Seattle clears Ballard Commons homeless camp, relocates 66 into shelter options
The City of Seattle has officially closed the Ballard Commons for damage assessment, with Seattle Parks and Recreation (SPR) crews installing fencing around the park until maintenance concludes.
In the process, the city’s Human Services Department (HSD), in partnership with community organizers, relocated “at least 66 people” into low income housing or shelter options.
“In August we created a census of everyone living in the park, in September we created a needs assessment to match people with shelter that was right for them, and in October we began moving people inside. We continued moving people inside in November and December, and this is how we can remove an encampment without pushing people down the street or into the neighborhood,” Councilmember Dan Strauss wrote in a statement.
HSD’s Homelessness Outreach and Provider Ecosystem (HOPE) Team was successful in relocating 60 individuals from the commons into 24/7 enhanced shelters with wraparound onsite services, which will include case management and housing navigation intended to help end individual homelessness. Another four people were referred to housing. The remaining two used either Diversion or supportive services as they were relocated out of the Ballard Commons.
The aforementioned community organizers include REACH, Catholic Community Services, DESC’s HOST, the Scofflaw Mitigation Team, the Ballard Alliance, the HOPE Team, SPR, and Councilmember Strauss.
“The strong partnership between the Mayor’s office, Councilmember Strauss, REACH, key City departments and the Ballard Alliance provided an intensive and thoughtful outreach process that has resulted in a successful transition of unhoused individuals living in Ballard Commons Park into appropriate, needs-based housing and shelter options,” wrote Ballard Alliance Executive Director Mike Stewart in a statement.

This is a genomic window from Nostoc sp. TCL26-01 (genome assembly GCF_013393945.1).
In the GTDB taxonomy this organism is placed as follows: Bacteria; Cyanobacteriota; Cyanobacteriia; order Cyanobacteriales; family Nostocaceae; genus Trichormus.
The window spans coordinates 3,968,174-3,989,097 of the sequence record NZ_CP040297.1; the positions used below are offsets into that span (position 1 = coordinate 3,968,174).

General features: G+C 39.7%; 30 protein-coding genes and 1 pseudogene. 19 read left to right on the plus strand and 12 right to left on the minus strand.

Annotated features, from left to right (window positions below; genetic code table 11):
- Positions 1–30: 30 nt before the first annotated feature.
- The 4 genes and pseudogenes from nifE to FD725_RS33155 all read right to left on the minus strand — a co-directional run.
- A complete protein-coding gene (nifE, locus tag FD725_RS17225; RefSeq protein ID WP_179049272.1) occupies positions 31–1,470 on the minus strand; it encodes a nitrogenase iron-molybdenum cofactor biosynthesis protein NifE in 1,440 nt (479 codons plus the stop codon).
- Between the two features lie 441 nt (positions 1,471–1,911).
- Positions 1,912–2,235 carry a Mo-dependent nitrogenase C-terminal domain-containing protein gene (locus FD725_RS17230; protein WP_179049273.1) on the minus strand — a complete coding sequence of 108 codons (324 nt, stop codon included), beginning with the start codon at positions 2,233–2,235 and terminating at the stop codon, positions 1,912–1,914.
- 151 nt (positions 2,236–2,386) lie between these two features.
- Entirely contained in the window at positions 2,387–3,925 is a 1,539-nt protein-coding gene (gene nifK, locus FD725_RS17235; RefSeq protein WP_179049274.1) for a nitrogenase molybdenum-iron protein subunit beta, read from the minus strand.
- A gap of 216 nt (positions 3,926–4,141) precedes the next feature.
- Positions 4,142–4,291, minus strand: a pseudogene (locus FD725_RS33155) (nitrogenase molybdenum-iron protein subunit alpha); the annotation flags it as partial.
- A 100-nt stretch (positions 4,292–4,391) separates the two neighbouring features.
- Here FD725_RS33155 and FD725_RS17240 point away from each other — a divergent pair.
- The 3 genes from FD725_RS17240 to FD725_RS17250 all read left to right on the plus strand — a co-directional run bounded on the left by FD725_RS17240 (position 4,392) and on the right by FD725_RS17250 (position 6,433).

“We are very appreciative of the City’s intensive work over the past eight weeks to address the needs of unhoused individuals living in Ballard Commons Park and, at the same time, address the needs of surrounding businesses and residents,” he added. “We look forward to the rehabilitation of Ballard Commons Park, a vital amenity for the community that provides much-needed green space within a dense, residential environment.”
As of 3 p.m. Tuesday, Dec. 6, the city reports that its HOPE Team identified three people residing onsite who have not yet accepted shelter offers.
The encampment removal marks another success in the city’s work to expand its human outreach efforts, relocating homeless individuals into shelters with access to wraparound services.
Seattle reports that its HOPE Team has made over 1,000 shelter referrals since the year’s start, among 105 citywide encampments. This fall, Seattle has opened over 350 new shelter spaces, and anticipates another 2,837 by year’s end, a 530 unit increase over pre-pandemic levels.